For Alaska Native Youth, a Tradition-Rooted Program Teaches Resilience
WHY YOU SHOULD CARE
Suicide rates among American Indian and Alaska Native teens are high, but community-based programs are making a difference.
By Kaelyn Forde
In Alaska, the weather in remote regions, such as Emmonak, a Yukon settlement by the Bering Sea, is harsh. But the headlines can be harsher: Suicide. Alcohol misuse. The Yup’ik tribe have lived in this tundra for over 10,000 years, but in recent decades, members of the Native community have struggled with significant mental health challenges.
They’re not the only ones. A 2019 report co-authored by Well Being Trust and Trust for America’s Health found adolescent suicide across the United States has increased a staggering 87 percent from a decade ago. But it doesn’t affect all young people equally.
American Indian and Alaska Native teens die by suicide at a rate 60 percent above the national average.
Conversations about that staggering statistic often focus on immediate causes and fail to take in the long view, says Dr. Stacy Rasmus, the director of the Center for Alaska Native Health Research at the University of Alaska Fairbanks. “Very often, this conversation starts with the problems, the trauma, the hardship, the adversity,” Rasmus explains. “The story truly begins with: What were Alaska Native and Yup’ik communities like before all of this? Suicide among young people is new and was unheard of historically when communities were living their traditional ways of life.”
Rasmus, along with Yup’ik elders, is committed to “flipping the narrative.” Native community leaders and researchers in Alaska developed the Qungasvik program based on Yup’ik traditions to help teens find strength and celebrate life. “We need to help them recognize that help is within their communities and help is available for people who want to ask,” says Billy Charles, a tribal member from Emmonak and a research co-investigator at Alaska Native Health Research. “This work also provides more tools to focus on the bigger things that they want to do with their lives.”
Community gatherings, led by tribal elders, invite youth to learn about their heritage — to prepare to overcome obstacles in their future.
In the Yup’ik language, qungasvik is a container used to carry tools for survival, such as sewing kits or hunting equipment. In its modern iteration, the Qungasvik is an intervention toolbox that shares qanruyutet — teachings or advice — on how to live a good life and care for one’s mental health, including building strong relationships and making safe decisions around alcohol. Community gatherings, led by tribal elders, invite youth to learn about their heritage — to prepare to overcome obstacles in their future. Qungasvik includes hands-on learning, like smelt fishing and basket weaving, followed by discussion and storytelling that touches on problem solving, resilience and the power of connection.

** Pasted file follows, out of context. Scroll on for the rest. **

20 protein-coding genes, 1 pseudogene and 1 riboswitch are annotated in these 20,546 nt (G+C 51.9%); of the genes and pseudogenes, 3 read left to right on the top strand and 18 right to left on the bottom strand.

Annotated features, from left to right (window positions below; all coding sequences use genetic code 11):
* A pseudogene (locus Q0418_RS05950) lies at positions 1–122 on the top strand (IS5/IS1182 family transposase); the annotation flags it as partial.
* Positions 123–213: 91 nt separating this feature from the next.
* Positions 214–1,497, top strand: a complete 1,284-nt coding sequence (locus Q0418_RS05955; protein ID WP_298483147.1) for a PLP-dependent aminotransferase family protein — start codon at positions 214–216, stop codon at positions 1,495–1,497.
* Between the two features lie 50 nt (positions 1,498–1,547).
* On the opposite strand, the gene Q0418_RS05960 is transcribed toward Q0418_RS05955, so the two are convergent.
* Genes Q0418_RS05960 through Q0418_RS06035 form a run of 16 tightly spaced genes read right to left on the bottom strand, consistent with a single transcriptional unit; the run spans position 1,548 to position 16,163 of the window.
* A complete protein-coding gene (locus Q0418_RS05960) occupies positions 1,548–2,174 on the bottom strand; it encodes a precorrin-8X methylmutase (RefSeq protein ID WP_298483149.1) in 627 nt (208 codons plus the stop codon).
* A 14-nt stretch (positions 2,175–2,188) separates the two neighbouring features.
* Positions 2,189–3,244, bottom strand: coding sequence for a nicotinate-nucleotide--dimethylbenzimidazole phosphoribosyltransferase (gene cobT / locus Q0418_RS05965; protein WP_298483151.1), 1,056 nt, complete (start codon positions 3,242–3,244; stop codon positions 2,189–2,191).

“When you give someone something to do with their hands, their mind is open,” Charles says, adding that each community can adapt the qungasvik to their own needs, heritage and strengths. “So while they’re making tools, they are talking about those protective actions like love, kindness and respect.”
Finding ways to help young people talk about mental health is crucial, says Benjamin F. Miller, Well Being Trust’s chief strategy officer. Suicide is now the second leading cause of death for people between the ages of 10 and 34 nationwide, according to data from the Centers for Disease Control and Prevention. And part of fighting that is helping teens and adults know how to respond when a friend or colleague says they’re struggling.
“That, to me, is where we’re failing as a nation,” Miller says. “We forgot how to talk to each other about really hard things.”
And this approach — of looking beyond the headlines and focusing on ways to truly connect — is being explored throughout Alaskan culture. For example, the Anchorage-based Mental Health Advocacy Through Storytelling program gives youth an outlet to share their stories about mental health and to break down stigma.
Zoe Kaplan, 18, a senior at West Anchorage High School, helps facilitate the program. Participants include Native and non-Native teens, who speak about their experiences with mental health challenges. Participants meet 10 times over a 20-week period, with the first five meetings focused on learning about mental health advocacy and the next five focused on helping teens draft their stories to share them in front of the group. Kaplan says she’s heard storytellers open up about thoughts of suicide, leaving an abusive partner or grappling with a parent’s infidelity and divorce.
At the end of the session, storytellers can share their story with a wider audience at an open-mic event. Kaplan opened up about living with chronic illness, and found that it was “honestly such a freeing feeling.”
“Seeing my classmates in the audience was at first very like, ‘Oh my God, I’m about to tell my story to 100 people who know me outside of this context,’” she says. “But then, once I told my story, I was like, ‘Now people know.’ Now it’s out there. I can talk about it.” Since then, she says that some of her classmates have opened up about dealing with similar feelings and asked her where they can find help.
That’s because it’s all about starting the conversation, Miller says. “In order for us to really bring about a cultural change for mental health in this country, it’s going to have to start with the language. And the best way to get language across is through stories.”
- Kaelyn Forde, OZY AuthorContact Kaelyn Forde